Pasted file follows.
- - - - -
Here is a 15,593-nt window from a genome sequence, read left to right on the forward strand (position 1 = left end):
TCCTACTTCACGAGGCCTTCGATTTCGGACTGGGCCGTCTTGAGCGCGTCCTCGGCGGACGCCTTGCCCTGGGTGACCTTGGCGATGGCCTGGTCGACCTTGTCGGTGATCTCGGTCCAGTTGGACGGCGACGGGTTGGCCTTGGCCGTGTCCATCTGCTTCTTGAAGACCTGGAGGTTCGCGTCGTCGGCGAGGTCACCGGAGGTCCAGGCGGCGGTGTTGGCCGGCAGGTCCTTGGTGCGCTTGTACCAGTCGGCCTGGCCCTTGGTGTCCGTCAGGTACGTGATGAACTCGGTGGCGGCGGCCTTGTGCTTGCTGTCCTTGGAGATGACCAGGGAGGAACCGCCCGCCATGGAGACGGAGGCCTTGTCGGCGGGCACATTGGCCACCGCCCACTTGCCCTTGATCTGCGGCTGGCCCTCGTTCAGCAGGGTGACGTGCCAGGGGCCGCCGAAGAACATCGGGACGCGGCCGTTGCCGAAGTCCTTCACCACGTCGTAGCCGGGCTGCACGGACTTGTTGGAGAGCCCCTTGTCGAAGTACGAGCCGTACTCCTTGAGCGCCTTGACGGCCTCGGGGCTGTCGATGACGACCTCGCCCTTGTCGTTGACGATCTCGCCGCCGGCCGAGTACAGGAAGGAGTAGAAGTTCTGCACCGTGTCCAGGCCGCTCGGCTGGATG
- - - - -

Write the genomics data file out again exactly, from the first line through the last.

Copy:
Here is a 15,593-nt window from a genome sequence, read left to right on the forward strand (position 1 = left end):
TCCTACTTCACGAGGCCTTCGATTTCGGACTGGGCCGTCTTGAGCGCGTCCTCGGCGGACGCCTTGCCCTGGGTGACCTTGGCGATGGCCTGGTCGACCTTGTCGGTGATCTCGGTCCAGTTGGACGGCGACGGGTTGGCCTTGGCCGTGTCCATCTGCTTCTTGAAGACCTGGAGGTTCGCGTCGTCGGCGAGGTCACCGGAGGTCCAGGCGGCGGTGTTGGCCGGCAGGTCCTTGGTGCGCTTGTACCAGTCGGCCTGGCCCTTGGTGTCCGTCAGGTACGTGATGAACTCGGTGGCGGCGGCCTTGTGCTTGCTGTCCTTGGAGATGACCAGGGAGGAACCGCCCGCCATGGAGACGGAGGCCTTGTCGGCGGGCACATTGGCCACCGCCCACTTGCCCTTGATCTGCGGCTGGCCCTCGTTCAGCAGGGTGACGTGCCAGGGGCCGCCGAAGAACATCGGGACGCGGCCGTTGCCGAAGTCCTTCACCACGTCGTAGCCGGGCTGCACGGACTTGTTGGAGAGCCCCTTGTCGAAGTACGAGCCGTACTCCTTGAGCGCCTTGACGGCCTCGGGGCTGTCGATGACGACCTCGCCCTTGTCGTTGACGATCTCGCCGCCGGCCGAGTACAGGAAGGAGTAGAAGTTCTGCACCGTGTCCAGGCCGCTCGGCTGGATG